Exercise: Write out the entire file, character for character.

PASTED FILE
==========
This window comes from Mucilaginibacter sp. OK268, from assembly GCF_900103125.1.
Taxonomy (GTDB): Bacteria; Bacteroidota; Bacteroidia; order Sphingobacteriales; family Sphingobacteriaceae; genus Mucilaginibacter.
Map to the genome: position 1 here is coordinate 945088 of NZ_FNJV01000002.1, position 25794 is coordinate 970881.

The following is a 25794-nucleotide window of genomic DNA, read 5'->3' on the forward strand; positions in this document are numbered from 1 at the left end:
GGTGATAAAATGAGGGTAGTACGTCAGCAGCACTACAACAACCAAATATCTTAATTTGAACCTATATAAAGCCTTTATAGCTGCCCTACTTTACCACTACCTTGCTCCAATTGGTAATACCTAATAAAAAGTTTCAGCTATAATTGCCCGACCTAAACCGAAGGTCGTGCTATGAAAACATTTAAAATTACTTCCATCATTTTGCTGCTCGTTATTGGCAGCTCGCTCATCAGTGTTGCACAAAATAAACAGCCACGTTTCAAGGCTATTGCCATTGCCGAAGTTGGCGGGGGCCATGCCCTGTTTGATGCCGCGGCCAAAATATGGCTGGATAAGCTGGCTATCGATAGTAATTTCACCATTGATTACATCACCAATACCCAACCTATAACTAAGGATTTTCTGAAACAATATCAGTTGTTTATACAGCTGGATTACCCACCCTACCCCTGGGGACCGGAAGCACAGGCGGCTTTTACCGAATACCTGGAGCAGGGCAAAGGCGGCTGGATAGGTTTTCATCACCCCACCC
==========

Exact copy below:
This window comes from Mucilaginibacter sp. OK268, from assembly GCF_900103125.1.
Taxonomy (GTDB): Bacteria; Bacteroidota; Bacteroidia; order Sphingobacteriales; family Sphingobacteriaceae; genus Mucilaginibacter.
Map to the genome: position 1 here is coordinate 945088 of NZ_FNJV01000002.1, position 25794 is coordinate 970881.

The following is a 25794-nucleotide window of genomic DNA, read 5'->3' on the forward strand; positions in this document are numbered from 1 at the left end:
GGTGATAAAATGAGGGTAGTACGTCAGCAGCACTACAACAACCAAATATCTTAATTTGAACCTATATAAAGCCTTTATAGCTGCCCTACTTTACCACTACCTTGCTCCAATTGGTAATACCTAATAAAAAGTTTCAGCTATAATTGCCCGACCTAAACCGAAGGTCGTGCTATGAAAACATTTAAAATTACTTCCATCATTTTGCTGCTCGTTATTGGCAGCTCGCTCATCAGTGTTGCACAAAATAAACAGCCACGTTTCAAGGCTATTGCCATTGCCGAAGTTGGCGGGGGCCATGCCCTGTTTGATGCCGCGGCCAAAATATGGCTGGATAAGCTGGCTATCGATAGTAATTTCACCATTGATTACATCACCAATACCCAACCTATAACTAAGGATTTTCTGAAACAATATCAGTTGTTTATACAGCTGGATTACCCACCCTACCCCTGGGGACCGGAAGCACAGGCGGCTTTTACCGAATACCTGGAGCAGGGCAAAGGCGGCTGGATAGGTTTTCATCACCCCACCC